FOOD PRICES: Most food commodities have exploded in the past 6 months. We can debate whether it’s the weather or whether it’s the wealthier Chinese and other Asian folks getting fatter on Western eating habits. The fact is that food prices have jumped and there is a decent probability that food inflation will be high enough for long enough to seriously eat into consumer discretionary spending across the world for the rest of 2011 and possibly well into 2012. Gas and food prices may not be part of core CPI, but they are clearly part of most people’s core weekly expenditures. The lower one’s income, the more core these items are in their budget.
CORE INFLATION: Ben Bernanke and the happy IPad-owners Fed academics argue that monetary policy should focus on core CPI which is not problematic at this point. The way I look at it, they should look again.
Pimco’s Mohamed El-Erian sums it up nicely:
The reality and uncertainties of a demand shock would, in themselves, act to reduce inflationary expectations. In monetary policy terminology, the demand destruction would cause headline inflation to converge down to a low and well-behaved core inflation level.
But,(…) the demand shock is being accompanied by a supply shock which has the opposite effect. Indeed, the longer the persistence of supply disruptions, the greater the risk of core inflation converging up to the more elevated headline inflation rate.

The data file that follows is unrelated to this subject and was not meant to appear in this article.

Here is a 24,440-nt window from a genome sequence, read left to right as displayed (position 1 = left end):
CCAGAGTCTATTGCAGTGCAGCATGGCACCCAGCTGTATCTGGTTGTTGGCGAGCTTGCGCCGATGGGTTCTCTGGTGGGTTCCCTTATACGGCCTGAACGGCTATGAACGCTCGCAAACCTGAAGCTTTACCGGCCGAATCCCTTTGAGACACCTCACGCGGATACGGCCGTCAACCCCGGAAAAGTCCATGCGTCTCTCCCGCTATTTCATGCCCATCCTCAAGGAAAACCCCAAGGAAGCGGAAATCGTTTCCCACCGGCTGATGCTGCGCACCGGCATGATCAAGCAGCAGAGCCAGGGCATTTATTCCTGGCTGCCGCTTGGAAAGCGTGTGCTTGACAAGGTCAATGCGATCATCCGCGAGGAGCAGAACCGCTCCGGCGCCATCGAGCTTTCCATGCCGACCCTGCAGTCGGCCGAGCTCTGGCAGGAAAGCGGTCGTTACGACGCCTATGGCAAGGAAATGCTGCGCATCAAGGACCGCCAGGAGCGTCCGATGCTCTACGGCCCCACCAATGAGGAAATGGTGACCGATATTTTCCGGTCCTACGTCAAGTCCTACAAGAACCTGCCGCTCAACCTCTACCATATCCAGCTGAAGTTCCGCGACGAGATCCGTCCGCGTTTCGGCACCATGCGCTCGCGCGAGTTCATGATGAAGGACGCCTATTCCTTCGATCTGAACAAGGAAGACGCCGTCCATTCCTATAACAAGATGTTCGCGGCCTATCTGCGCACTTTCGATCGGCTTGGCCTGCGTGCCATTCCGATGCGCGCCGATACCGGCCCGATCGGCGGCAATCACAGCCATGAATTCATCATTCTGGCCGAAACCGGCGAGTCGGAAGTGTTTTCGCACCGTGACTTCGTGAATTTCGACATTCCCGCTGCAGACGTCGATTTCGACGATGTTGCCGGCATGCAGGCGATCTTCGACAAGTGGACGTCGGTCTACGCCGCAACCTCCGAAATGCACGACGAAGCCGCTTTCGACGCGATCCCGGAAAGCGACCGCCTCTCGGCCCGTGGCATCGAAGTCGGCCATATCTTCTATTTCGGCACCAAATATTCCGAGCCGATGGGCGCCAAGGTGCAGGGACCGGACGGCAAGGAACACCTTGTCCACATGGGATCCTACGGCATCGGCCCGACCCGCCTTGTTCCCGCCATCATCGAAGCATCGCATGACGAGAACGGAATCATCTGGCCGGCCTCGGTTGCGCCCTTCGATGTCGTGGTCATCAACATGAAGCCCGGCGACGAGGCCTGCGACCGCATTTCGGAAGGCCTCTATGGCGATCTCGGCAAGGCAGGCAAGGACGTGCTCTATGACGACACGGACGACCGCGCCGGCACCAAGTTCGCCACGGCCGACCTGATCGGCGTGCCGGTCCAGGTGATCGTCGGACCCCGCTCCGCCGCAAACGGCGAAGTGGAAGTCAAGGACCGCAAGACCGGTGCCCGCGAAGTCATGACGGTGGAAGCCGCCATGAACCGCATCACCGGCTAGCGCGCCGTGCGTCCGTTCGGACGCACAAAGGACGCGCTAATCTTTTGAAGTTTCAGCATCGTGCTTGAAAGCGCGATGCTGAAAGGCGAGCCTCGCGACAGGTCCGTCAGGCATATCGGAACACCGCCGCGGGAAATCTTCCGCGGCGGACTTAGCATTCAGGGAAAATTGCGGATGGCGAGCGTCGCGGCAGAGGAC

THE END OF QE2: June 30, 2011 is D-Day. What will happen to interest rates, long and short? Will it end then or will they extend it, and why would they? Double dipping risk? See READY FOR D-DAY?.
INTEREST RATE INCREASES IN EUROPE: The ECB’s Bernard Trichet does not spend much time on the core CPI debate. The ECB’s mandate is one sided, inflation minded and German written. European interest rates will be rising pretty soon. By how much and how quickly? Equity markets can often cope with rising long term rates but generally dislike rising term rates. Can Europe’s economy withstand rising short term rates? Sovereign debt risk?
We could soon find ourselves in a peculiar situation where interest rates will be rising everywhere!
UK ECONOMY: Meanwhile, the UK economy is already slipping under austerity measures that Americans should get prepared to live through.
CHINA: Chinese authorities are fighting another inflation bout. Can they succeed without a significant economic slowdown? See MORE SIGNS OF WEAKNESS, INFLATION IN CHINA’S ECONOMY.
CORPORATE PROFITS: We can talk QE1, QE2 and other fiscal stimuli etc., the name of the game for equities is PE x Profits. In case you have not noticed, corporate profits have more than doubled since early 2009 and are only 9% shy of their 2007 record level of $91.47. Why should we be so surprised that the S&P 500 Index would be trading 15% below its 2007 peak? However, profit margins are very high and threatened by rising costs when the economy has yet to display solid and sustainable growth rates. Labor productivity gains have likely peaked. Entering potential negative surprise territory. See TWO GREAT YEARS! WHAT NOW FOR EQUITIES?.
UNKNOWN UNKNOWNS: ________________________________________.